April 02, 2010

A Manly Wine? A Manly Whine

A friend of mine recently made use of my apartment in Montreal, which has seen a succession of temporary sub-lessees over the last seven months or so. As a thank you for her couple of nights repose, she left Mrs. VB and me a bottle of wine in the place, ready for our eventual return. Knowing my penchant for things manly, said friend asked the expert in the local Société des alcools du Québec (SAQ – provincially run liquor store) for a recommendation on manly wines. Blank looks ensued.

Naturally, there will be divergences on such a subject. If, for example, a manly wine is supposed to reflect the character of manliness, then we should need a clear definition of manliness in order to proceed. Unfortunately, judging by the myriad groups and societies out there in the ethereal world, no such common ground exists. It may be that my own definition (provisional) would have foxed the sommelier: robust but refined; sophisticated but blunt where necessary; polite but candid; traditional, with one eye cast to men of great vintage, but also forward looking; fun, jaunty, even eccentric if judged by popular tastes, but solid, reliable, distinguished and, above all, grounded. If anyone can recommend me a wine that sounds like this man, please waste no time in letting me know.

I thought this was a fairly unique problem I was having, but then yesterday I saw this (click to enlarge):

Apologies for picture quality. The only way to get it was to photograph my screen.

Personally I have no problem with oak. What better symbol of strength, endurance and stickability is there than the oak tree? But regardless, I found this faux campaign entirely distasteful, precisely because it failed on point of politeness, sophistication and distinction. A man does not need to point out who is a wimp. It gives the impression that he is somewhat self-conscious of his own status as a man. Self-worth and self-assurance lead us to accentuate the positive, not to point fingers and sneer; certainly not to get up meaningless petitions. The conspicuous failure, however, is the absence of substance in its definition of the opposite to the thing it protests. One cannot laud ‘authenticity’ while practicing gimmickry. One cannot appeal to the ‘interesting’ without demonstrating what on earth that empty label might mean (the word ‘interesting’ always gets crossed out of student essays). One cannot celebrate ‘complexity’ while denigrating the word ‘cause’ by applying it to a shallow marketing campaign.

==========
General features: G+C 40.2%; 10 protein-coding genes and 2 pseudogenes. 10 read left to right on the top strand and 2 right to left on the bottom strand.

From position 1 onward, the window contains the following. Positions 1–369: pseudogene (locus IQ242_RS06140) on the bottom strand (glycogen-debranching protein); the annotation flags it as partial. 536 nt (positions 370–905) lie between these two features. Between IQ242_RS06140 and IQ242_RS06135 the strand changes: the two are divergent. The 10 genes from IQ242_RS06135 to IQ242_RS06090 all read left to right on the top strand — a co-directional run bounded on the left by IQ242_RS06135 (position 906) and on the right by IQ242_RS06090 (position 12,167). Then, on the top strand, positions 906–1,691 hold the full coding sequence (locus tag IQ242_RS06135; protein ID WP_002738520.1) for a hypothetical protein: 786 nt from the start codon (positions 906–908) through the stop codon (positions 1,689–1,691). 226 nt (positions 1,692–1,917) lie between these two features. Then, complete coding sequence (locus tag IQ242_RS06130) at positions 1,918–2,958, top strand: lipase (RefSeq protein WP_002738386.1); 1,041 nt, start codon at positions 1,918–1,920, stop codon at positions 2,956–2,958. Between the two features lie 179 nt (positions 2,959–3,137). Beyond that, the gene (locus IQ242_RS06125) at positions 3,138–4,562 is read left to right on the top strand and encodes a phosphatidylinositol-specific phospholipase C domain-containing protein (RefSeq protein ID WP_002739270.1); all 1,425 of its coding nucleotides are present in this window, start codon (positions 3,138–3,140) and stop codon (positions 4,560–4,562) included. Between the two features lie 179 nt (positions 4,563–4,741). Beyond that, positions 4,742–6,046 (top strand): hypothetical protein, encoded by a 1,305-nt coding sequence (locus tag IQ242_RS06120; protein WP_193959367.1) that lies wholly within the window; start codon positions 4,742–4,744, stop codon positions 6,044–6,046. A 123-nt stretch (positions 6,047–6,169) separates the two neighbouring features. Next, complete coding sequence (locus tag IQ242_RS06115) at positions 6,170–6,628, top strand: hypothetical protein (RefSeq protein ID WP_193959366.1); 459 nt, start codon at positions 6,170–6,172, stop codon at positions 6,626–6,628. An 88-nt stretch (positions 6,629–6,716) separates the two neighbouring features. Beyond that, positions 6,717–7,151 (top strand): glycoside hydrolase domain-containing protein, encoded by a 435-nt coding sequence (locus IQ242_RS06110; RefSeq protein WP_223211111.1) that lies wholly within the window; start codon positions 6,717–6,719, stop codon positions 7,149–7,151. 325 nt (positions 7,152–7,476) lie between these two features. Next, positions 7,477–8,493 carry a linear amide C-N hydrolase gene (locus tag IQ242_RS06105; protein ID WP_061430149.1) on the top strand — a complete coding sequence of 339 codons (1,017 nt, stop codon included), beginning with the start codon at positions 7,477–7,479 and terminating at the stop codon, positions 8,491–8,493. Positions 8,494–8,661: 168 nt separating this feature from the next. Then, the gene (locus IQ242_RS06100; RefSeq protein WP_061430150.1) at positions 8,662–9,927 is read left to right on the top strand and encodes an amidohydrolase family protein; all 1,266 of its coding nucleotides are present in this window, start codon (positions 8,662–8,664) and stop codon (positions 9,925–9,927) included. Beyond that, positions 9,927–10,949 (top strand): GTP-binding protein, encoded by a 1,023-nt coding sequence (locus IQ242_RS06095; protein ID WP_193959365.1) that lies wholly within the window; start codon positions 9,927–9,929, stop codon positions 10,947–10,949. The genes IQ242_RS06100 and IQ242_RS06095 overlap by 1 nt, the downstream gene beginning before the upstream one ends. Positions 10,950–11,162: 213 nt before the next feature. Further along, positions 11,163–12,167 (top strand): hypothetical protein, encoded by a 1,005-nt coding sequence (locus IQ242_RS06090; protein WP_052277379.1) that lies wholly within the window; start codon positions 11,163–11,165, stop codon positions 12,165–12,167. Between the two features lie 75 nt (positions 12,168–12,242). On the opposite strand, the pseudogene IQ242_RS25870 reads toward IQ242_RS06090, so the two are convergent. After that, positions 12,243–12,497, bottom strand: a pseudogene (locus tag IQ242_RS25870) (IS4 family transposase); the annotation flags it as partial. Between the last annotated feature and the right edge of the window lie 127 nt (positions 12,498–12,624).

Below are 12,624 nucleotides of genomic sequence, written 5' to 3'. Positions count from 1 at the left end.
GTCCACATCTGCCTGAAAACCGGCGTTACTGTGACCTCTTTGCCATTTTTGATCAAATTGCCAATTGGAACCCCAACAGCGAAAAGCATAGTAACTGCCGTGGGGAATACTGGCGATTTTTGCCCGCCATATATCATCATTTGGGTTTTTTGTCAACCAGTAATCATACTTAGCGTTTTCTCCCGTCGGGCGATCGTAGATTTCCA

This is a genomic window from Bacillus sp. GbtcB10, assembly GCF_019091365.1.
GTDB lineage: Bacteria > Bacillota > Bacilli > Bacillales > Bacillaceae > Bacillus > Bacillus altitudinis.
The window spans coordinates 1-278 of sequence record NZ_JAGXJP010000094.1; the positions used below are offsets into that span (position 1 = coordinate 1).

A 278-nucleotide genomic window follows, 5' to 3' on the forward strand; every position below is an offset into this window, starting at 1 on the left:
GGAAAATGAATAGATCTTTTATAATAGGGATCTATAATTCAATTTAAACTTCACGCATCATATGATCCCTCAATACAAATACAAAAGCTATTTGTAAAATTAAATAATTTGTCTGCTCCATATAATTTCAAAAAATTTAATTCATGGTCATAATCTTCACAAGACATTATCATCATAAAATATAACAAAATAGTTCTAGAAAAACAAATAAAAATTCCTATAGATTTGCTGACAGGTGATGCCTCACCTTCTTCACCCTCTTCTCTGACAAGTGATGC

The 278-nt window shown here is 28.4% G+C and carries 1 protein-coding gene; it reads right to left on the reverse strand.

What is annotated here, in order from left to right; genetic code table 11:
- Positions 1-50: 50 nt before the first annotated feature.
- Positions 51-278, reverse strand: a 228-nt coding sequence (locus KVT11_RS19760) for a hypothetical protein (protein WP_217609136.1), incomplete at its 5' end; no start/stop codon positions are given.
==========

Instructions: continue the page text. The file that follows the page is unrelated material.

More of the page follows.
So I ask you again, dear Readers, for your recommendations. Please, nobody say Ravenswood.

4 comments:

  1. Perhaps we should look to Jack Lopate, the manly character in the film "Sideways" , as our guide. See him behind the wheel of his Dodge Charger going down the road swilling from a bottle of Mad Dog 20/20.

    I wish to think of you drinking a decent claret or Burgundy. If you ever find yourself in the Washington, D.C. area, please allow me to fill your glass my kind friend.

    ~Hilton

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  2. A generous offer, thank you. One never knows where the world will take one. If I'm drawn in your direction, I shall take you up on the offer.

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  3. 'No, Sir, claret is the liquor for boys; port, for men; but he who aspires to be a hero must drink brandy'

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  4. Well, quite. One does wonder if Johnson can rightly claim to have attained heroic status, or if he merely aspired. Of course, if we are to take this version of things, then we should include being rotund and suffering from gout as markers of masculine prowess. Nevertheless, I concur that there is a 'power' to drinking brandy, and that it 'is most grateful to the palate'.

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